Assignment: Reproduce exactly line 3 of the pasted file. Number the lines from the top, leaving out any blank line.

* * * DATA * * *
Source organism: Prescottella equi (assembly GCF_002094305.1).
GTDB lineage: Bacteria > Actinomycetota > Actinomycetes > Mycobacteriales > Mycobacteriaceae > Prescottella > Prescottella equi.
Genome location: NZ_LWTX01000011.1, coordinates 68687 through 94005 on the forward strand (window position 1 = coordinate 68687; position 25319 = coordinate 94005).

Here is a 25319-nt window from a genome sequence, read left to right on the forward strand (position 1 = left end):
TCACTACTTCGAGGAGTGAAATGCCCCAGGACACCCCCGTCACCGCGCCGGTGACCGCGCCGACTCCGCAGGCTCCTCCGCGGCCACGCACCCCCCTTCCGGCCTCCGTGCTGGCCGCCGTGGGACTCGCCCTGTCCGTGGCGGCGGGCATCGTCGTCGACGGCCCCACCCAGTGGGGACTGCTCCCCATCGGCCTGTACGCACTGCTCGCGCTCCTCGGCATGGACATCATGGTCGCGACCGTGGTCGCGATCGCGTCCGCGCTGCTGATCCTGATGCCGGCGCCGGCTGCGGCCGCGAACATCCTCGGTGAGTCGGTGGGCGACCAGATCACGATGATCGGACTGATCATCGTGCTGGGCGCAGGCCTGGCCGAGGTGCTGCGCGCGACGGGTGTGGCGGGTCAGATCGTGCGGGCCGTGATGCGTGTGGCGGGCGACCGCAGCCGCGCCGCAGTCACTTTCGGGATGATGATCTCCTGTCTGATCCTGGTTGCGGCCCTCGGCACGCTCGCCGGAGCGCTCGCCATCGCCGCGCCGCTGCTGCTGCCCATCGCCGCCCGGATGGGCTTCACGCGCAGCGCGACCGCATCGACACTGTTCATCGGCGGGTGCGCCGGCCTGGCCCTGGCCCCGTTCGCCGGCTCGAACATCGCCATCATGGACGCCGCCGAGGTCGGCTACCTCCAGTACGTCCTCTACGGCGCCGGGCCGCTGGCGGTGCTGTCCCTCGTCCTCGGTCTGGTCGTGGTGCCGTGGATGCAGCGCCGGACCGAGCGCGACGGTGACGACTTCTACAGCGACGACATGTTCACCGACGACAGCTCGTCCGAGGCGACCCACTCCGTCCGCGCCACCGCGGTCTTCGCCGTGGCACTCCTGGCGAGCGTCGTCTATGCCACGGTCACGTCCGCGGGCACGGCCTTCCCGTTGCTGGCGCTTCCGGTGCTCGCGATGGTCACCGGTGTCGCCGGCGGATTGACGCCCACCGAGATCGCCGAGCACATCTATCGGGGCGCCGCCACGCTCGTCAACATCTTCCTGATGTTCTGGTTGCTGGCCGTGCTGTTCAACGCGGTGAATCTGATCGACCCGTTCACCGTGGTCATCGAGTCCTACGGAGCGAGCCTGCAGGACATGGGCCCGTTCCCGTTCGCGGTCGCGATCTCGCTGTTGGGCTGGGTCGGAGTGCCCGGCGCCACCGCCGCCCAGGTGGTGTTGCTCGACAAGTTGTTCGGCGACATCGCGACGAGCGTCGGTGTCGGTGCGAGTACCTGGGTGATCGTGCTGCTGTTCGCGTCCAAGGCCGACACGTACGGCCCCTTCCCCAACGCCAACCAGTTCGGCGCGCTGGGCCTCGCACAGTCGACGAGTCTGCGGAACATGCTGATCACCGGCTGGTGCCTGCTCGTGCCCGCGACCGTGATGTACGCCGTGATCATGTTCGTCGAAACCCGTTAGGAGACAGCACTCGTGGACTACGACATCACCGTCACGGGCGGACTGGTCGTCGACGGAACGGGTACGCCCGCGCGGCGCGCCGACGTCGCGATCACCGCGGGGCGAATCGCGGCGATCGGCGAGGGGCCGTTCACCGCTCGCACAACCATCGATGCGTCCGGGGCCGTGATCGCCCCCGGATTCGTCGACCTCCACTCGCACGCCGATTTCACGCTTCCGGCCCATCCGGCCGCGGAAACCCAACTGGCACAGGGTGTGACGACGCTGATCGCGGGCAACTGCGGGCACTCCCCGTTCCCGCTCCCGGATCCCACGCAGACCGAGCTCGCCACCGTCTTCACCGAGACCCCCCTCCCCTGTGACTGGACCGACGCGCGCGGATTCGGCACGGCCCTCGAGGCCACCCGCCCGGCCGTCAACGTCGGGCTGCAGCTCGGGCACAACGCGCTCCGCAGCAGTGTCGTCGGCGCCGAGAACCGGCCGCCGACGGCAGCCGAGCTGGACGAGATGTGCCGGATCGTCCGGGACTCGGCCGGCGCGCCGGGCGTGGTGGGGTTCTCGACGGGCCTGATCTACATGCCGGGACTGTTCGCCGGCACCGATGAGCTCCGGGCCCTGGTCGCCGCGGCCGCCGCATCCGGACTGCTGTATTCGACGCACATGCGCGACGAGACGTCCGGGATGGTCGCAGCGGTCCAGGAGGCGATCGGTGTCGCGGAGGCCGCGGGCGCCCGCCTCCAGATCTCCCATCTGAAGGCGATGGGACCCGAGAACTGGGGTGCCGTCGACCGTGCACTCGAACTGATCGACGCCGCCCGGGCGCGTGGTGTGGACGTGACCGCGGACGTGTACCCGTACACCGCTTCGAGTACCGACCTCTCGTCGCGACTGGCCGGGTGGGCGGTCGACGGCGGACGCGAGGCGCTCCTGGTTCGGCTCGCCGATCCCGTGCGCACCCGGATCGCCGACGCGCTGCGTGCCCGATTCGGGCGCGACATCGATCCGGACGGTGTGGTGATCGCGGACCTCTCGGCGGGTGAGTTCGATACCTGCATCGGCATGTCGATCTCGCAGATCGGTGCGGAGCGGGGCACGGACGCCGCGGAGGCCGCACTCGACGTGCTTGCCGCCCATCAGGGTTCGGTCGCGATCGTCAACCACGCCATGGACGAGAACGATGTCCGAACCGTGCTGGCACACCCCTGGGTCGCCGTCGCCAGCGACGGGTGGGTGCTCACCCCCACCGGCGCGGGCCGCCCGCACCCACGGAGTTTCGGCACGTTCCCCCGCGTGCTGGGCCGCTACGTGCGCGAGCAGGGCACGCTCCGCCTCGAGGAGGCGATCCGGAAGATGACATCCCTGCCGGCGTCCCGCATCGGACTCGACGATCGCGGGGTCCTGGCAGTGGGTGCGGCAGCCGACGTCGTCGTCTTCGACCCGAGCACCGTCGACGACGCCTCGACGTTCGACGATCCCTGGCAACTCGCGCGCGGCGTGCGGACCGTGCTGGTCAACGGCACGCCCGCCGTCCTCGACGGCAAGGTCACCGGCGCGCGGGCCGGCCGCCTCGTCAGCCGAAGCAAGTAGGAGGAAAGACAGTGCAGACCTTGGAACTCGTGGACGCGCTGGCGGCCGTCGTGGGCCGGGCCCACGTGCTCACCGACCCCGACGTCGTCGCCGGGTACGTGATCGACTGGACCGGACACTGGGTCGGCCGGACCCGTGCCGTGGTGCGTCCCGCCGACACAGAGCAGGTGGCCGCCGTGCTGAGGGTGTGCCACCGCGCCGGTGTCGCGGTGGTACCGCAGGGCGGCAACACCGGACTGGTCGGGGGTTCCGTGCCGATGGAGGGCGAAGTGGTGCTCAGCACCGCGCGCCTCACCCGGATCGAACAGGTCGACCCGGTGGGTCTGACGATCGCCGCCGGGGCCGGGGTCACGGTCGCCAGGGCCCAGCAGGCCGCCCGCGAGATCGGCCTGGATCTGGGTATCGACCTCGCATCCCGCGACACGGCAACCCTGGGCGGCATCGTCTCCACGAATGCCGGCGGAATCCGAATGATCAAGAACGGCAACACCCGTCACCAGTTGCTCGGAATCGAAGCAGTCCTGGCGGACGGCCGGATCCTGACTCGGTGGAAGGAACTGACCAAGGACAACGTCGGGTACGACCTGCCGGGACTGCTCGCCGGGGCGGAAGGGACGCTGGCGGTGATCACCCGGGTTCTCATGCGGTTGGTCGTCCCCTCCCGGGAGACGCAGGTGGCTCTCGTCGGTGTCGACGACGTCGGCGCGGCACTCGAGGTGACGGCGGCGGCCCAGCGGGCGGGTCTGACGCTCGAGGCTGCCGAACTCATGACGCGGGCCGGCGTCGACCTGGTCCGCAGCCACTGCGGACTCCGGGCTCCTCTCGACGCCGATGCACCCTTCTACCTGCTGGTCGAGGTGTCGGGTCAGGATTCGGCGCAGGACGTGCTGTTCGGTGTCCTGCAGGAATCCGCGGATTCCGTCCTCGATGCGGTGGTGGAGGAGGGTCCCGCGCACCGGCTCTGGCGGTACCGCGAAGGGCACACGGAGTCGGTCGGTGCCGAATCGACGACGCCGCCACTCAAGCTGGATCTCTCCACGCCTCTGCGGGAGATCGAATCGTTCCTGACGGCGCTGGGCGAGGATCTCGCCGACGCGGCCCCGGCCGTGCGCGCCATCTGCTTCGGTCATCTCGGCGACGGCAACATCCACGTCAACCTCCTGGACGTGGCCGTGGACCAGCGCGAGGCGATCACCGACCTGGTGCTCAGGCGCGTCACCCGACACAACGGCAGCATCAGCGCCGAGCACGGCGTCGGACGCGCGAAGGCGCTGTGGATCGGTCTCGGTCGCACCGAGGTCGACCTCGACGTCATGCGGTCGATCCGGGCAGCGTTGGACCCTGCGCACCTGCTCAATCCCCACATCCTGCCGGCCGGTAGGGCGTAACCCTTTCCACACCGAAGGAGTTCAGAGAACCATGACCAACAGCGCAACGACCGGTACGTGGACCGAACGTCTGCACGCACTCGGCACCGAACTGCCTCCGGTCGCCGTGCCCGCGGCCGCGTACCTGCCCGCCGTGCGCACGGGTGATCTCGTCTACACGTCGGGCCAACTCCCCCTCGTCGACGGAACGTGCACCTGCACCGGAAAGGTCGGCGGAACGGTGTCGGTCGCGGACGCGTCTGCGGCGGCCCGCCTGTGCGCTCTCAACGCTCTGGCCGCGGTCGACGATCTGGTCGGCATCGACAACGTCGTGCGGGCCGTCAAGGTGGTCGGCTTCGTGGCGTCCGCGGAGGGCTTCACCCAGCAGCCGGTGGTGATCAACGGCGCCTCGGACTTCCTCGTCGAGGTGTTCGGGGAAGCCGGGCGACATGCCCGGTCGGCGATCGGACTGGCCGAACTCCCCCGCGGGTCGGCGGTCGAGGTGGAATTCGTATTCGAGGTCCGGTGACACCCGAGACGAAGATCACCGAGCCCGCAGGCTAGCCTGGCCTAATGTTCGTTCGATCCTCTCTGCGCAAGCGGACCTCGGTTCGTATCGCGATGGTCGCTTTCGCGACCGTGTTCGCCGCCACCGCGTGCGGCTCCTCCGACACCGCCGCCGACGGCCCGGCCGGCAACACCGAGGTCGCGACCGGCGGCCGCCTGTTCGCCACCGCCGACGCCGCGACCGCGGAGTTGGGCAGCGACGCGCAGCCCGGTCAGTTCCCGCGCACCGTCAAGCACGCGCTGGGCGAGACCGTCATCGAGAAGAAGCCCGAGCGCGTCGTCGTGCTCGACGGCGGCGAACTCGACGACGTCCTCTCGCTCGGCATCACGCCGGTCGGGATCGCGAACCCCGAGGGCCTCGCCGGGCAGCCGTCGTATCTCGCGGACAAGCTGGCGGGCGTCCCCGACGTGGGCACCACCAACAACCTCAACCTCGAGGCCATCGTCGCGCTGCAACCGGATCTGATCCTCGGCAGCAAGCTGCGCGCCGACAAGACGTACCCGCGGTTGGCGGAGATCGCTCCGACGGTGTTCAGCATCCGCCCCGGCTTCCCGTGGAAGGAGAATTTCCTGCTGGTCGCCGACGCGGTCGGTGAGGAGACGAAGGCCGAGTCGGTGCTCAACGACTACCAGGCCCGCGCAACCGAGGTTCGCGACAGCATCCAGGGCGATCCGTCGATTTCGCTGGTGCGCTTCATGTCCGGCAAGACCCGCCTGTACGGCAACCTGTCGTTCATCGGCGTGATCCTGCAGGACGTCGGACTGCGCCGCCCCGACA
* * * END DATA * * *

Genome location: NZ_LWTX01000011.1, coordinates 68687 through 94005 on the forward strand (window position 1 = coordinate 68687; position 25319 = coordinate 94005).